The Holy Land Experience Never Made It to the Financial Promised Land

After 20 years, the ambitious biblical theme park is closed for good.

The dream of a Bible theme park died in Florida last week, after 20 years of innovation and renovation—not to mention cash infusions, cost cuts, and rate hikes—failed to make the Holy Land Experience financially sustainable.

The 15-acre park in was once conceived as Christian competition for Walt Disney World. Evangelical visionaries imagined a family entertainment experience that could pull at least a portion of Orlando’s annual visitors from the mouse’s magic kingdom to the kingdom of God.

But the reenactments of resurrection, theatrical productions, scale miniature model of first-century Jerusalem, animatronic John Wycliffe, and the Trin-i-tee mini golf course were never enough. While the “living biblical museum” attracted attention, controversy, and not a few visitors willing to pay the $17, then $29, and ultimately $50 ticket prices, the Holy Land Experience never made money.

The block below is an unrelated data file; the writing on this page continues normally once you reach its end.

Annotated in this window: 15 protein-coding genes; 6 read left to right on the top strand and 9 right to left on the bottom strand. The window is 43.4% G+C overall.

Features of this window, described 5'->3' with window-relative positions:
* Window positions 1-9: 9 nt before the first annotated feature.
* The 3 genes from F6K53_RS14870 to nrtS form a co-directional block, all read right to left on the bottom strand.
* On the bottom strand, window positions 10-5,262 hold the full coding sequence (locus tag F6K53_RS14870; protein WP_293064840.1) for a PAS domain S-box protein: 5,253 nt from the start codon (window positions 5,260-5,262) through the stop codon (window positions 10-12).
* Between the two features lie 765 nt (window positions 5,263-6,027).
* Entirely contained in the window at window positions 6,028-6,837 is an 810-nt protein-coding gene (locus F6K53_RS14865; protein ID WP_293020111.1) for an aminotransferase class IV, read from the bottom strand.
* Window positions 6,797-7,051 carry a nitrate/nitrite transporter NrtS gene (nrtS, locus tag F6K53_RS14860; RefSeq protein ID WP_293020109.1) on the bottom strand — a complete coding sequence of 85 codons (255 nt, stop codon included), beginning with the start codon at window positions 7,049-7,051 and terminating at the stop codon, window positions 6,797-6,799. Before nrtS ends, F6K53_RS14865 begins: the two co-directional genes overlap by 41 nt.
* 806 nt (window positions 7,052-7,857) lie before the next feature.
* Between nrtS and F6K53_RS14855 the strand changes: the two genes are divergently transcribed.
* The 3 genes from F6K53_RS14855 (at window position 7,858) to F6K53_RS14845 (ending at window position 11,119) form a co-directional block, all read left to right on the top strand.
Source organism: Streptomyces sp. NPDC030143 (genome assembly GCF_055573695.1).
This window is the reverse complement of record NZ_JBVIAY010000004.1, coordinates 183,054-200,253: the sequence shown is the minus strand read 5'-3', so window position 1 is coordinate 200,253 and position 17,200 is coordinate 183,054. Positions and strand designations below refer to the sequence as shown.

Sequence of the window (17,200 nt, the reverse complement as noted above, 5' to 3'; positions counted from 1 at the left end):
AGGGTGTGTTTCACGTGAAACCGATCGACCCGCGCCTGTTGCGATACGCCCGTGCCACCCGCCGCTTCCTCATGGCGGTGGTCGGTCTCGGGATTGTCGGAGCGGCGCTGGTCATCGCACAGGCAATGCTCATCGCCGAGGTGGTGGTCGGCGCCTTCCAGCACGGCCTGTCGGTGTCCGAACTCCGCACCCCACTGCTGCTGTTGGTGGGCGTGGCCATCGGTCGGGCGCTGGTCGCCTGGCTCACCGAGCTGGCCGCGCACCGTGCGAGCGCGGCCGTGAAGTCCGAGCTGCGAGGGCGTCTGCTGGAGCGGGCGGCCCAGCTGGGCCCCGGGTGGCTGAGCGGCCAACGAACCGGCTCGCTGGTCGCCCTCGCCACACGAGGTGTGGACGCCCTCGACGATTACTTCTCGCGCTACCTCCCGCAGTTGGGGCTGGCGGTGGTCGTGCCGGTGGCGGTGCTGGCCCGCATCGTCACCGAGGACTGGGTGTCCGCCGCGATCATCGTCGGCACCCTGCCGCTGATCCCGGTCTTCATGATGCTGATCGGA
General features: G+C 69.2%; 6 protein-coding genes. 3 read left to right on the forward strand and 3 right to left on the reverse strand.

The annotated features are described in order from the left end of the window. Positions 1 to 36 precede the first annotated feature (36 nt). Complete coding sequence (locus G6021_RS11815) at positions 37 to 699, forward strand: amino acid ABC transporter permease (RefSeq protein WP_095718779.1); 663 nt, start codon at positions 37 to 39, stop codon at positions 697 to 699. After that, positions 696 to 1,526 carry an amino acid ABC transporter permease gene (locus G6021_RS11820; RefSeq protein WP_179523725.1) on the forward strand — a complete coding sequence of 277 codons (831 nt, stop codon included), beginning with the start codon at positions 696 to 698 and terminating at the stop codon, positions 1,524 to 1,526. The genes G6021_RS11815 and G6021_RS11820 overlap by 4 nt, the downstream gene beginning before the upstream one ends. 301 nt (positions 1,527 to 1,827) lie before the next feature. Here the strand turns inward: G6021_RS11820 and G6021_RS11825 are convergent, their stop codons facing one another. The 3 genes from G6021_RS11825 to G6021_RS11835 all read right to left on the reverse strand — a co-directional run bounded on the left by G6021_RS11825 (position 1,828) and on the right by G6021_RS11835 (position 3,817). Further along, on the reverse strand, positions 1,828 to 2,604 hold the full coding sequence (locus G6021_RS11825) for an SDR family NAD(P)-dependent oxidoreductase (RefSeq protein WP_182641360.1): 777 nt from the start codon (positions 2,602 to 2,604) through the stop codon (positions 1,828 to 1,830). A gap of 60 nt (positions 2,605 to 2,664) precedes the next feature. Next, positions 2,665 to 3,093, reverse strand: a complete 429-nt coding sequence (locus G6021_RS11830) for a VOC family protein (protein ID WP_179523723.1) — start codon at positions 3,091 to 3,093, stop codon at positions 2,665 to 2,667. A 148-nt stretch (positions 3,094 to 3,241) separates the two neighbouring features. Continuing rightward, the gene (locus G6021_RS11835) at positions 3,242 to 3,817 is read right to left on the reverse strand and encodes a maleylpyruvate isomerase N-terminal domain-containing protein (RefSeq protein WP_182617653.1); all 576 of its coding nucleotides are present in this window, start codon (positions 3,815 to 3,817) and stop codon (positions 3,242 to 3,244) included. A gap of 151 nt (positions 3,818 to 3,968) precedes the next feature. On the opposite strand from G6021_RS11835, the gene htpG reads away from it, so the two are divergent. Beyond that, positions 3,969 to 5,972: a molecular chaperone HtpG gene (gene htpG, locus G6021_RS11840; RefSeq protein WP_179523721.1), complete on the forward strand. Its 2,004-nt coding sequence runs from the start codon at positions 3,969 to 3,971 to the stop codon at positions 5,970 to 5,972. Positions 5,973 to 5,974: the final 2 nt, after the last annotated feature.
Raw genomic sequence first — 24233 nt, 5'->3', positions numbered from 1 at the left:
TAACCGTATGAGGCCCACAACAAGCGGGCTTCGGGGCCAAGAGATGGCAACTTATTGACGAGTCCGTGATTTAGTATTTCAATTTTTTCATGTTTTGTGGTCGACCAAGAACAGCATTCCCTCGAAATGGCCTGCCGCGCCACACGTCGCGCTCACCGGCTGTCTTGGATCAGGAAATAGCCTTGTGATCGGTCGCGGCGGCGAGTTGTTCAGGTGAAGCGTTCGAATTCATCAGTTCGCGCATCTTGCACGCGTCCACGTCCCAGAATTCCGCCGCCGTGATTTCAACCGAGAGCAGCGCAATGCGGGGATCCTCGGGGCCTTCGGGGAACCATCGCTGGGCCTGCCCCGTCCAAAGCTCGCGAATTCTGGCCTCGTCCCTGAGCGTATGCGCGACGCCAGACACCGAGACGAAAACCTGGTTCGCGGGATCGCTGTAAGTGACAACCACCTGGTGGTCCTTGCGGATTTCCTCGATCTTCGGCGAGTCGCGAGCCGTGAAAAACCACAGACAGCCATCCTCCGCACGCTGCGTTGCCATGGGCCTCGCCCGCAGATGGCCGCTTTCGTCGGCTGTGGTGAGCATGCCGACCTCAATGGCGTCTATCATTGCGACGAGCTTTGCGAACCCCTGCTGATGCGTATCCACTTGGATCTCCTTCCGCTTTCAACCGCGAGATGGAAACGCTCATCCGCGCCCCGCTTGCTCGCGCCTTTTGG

For the last few years of its existence, it had annual operating deficits of about $5 million, with no one willing to step up to cover that as a ministry cost.

Religious anthropologist James Bielo, who studies places that “materialize the Bible,” said the Holy Land Experience was arguably the most famous of the biblical replicas in the US, even though it always struggled to survive.

“The ones that stay on the landscape are kind of the exception,” he said. “Holy Land recreations typically pop up in a kind of visionary fit. Someone gets excited, they pour a lot of resources into it, there’s a big opening, but in five, 10, 20 years, it’s gone.”

Bielo has cataloged about 50 parks that have ceased to exist, including a drive-through Bible garden, a Book of Job park, the Golgotha …

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